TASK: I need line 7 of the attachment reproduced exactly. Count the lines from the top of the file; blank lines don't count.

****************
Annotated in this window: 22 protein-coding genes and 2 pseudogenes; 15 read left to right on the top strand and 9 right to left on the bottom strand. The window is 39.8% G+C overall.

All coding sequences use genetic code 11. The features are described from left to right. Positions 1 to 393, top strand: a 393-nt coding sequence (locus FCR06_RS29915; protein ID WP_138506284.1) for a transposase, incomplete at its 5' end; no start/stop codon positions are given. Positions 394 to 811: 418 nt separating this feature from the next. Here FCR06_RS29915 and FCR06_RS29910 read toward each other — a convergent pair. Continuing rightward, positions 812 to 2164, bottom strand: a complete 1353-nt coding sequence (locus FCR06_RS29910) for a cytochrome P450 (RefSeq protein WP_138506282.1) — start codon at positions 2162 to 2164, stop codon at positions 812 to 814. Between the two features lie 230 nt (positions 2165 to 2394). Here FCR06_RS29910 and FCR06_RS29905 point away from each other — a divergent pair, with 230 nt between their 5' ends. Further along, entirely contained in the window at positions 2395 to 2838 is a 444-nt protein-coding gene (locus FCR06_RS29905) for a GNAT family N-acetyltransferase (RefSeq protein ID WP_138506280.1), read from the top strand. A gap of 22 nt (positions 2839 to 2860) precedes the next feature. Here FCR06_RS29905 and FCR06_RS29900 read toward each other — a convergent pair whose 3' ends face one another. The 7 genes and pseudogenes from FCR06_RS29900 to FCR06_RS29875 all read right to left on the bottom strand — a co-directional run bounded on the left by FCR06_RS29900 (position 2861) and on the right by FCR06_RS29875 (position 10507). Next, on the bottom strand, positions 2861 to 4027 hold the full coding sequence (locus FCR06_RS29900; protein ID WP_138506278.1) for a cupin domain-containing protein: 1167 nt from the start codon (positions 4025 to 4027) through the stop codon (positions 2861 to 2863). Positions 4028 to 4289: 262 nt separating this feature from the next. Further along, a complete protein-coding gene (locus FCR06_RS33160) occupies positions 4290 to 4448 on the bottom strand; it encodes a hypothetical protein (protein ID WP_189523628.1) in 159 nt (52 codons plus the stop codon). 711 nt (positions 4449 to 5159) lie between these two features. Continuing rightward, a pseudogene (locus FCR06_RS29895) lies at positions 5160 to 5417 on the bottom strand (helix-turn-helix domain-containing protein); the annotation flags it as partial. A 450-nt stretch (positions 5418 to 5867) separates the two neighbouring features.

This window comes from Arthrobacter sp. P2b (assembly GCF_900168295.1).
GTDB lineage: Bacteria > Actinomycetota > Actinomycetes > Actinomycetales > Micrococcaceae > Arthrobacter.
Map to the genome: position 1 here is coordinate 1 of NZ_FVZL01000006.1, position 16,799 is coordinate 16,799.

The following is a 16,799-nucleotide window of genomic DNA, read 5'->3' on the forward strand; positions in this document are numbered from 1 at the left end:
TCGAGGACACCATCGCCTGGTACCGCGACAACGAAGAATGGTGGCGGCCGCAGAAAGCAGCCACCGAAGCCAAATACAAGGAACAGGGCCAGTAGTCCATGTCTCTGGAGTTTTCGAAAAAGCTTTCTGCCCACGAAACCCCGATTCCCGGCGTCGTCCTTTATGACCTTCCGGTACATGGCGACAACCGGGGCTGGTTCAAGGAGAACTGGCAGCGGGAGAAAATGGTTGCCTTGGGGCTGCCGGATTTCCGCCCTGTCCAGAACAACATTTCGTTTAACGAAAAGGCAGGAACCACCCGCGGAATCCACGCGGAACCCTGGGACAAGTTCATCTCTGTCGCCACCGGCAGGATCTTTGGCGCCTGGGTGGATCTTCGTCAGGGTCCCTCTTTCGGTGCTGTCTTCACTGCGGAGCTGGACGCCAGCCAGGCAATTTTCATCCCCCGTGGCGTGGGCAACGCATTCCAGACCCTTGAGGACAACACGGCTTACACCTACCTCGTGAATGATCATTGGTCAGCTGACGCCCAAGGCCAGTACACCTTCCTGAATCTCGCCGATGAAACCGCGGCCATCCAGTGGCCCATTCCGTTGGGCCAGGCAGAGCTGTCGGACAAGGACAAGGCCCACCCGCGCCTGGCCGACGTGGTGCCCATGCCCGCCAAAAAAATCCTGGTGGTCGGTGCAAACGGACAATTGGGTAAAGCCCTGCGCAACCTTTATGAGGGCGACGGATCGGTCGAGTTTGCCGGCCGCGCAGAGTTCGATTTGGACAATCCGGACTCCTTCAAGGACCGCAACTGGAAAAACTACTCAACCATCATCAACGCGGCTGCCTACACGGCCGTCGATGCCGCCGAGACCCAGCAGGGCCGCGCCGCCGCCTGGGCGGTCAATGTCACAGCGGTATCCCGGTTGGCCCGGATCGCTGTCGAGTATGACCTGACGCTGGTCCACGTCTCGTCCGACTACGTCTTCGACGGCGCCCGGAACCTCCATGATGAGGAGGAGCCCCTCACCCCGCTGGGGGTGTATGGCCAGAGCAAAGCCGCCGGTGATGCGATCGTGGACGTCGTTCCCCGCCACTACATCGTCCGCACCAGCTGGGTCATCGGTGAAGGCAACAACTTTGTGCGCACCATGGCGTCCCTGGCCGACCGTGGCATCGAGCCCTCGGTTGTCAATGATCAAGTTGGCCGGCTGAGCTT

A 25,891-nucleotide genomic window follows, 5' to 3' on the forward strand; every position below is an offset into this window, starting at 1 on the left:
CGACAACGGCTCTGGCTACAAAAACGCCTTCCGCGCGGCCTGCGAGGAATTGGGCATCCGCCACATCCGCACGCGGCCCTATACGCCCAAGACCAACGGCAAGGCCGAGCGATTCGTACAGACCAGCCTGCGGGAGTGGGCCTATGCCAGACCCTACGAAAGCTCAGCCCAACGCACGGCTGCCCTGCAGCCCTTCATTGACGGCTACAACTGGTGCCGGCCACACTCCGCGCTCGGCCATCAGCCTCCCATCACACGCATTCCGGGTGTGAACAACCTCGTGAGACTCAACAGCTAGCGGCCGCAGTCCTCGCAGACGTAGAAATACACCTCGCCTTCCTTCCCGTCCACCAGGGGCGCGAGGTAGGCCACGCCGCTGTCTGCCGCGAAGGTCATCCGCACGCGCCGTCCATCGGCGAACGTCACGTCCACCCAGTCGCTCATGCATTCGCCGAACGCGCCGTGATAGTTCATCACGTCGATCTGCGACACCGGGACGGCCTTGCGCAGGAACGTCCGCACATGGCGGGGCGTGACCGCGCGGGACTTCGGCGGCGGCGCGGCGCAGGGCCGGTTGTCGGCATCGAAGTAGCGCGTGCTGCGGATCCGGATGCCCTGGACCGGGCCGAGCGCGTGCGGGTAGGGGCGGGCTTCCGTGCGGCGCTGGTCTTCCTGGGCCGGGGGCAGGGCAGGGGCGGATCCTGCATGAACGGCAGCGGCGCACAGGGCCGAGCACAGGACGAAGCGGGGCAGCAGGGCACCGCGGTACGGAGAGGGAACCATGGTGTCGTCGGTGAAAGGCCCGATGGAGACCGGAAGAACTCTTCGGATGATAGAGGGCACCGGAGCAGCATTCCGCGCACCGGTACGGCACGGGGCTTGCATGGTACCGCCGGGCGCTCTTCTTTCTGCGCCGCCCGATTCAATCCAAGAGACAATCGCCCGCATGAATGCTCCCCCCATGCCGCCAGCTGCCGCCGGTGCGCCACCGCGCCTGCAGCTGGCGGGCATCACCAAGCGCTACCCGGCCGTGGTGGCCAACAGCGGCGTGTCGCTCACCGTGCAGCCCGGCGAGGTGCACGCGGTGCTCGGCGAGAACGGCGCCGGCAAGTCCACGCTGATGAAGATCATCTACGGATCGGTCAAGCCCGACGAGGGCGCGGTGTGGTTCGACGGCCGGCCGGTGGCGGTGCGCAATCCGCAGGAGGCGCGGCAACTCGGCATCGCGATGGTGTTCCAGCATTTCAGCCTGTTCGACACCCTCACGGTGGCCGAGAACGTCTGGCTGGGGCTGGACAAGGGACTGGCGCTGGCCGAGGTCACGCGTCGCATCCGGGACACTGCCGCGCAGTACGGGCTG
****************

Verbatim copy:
TCGAGGACACCATCGCCTGGTACCGCGACAACGAAGAATGGTGGCGGCCGCAGAAAGCAGCCACCGAAGCCAAATACAAGGAACAGGGCCAGTAGTCCATGTCTCTGGAGTTTTCGAAAAAGCTTTCTGCCCACGAAACCCCGATTCCCGGCGTCGTCCTTTATGACCTTCCGGTACATGGCGACAACCGGGGCTGGTTCAAGGAGAACTGGCAGCGGGAGAAAATGGTTGCCTTGGGGCTGCCGGATTTCCGCCCTGTCCAGAACAACATTTCGTTTAACGAAAAGGCAGGAACCACCCGCGGAATCCACGCGGAACCCTGGGACAAGTTCATCTCTGTCGCCACCGGCAGGATCTTTGGCGCCTGGGTGGATCTTCGTCAGGGTCCCTCTTTCGGTGCTGTCTTCACTGCGGAGCTGGACGCCAGCCAGGCAATTTTCATCCCCCGTGGCGTGGGCAACGCATTCCAGACCCTTGAGGACAACACGGCTTACACCTACCTCGTGAATGATCATTGGTCAGCTGACGCCCAAGGCCAGTACACCTTCCTGAATCTCGCCGATGAAACCGCGGCCATCCAGTGGCCCATTCCGTTGGGCCAGGCAGAGCTGTCGGACAAGGACAAGGCCCACCCGCGCCTGGCCGACGTGGTGCCCATGCCCGCCAAAAAAATCCTGGTGGTCGGTGCAAACGGACAATTGGGTAAAGCCCTGCGCAACCTTTATGAGGGCGACGGATCGGTCGAGTTTGCCGGCCGCGCAGAGTTCGATTTGGACAATCCGGACTCCTTCAAGGACCGCAACTGGAAAAACTACTCAACCATCATCAACGCGGCTGCCTACACGGCCGTCGATGCCGCCGAGACCCAGCAGGGCCGCGCCGCCGCCTGGGCGGTCAATGTCACAGCGGTATCCCGGTTGGCCCGGATCGCTGTCGAGTATGACCTGACGCTGGTCCACGTCTCGTCCGACTACGTCTTCGACGGCGCCCGGAACCTCCATGATGAGGAGGAGCCCCTCACCCCGCTGGGGGTGTATGGCCAGAGCAAAGCCGCCGGTGATGCGATCGTGGACGTCGTTCCCCGCCACTACATCGTCCGCACCAGCTGGGTCATCGGTGAAGGCAACAACTTTGTGCGCACCATGGCGTCCCTGGCCGACCGTGGCATCGAGCCCTCGGTTGTCAATGATCAAGTTGGCCGGCTGAGCTT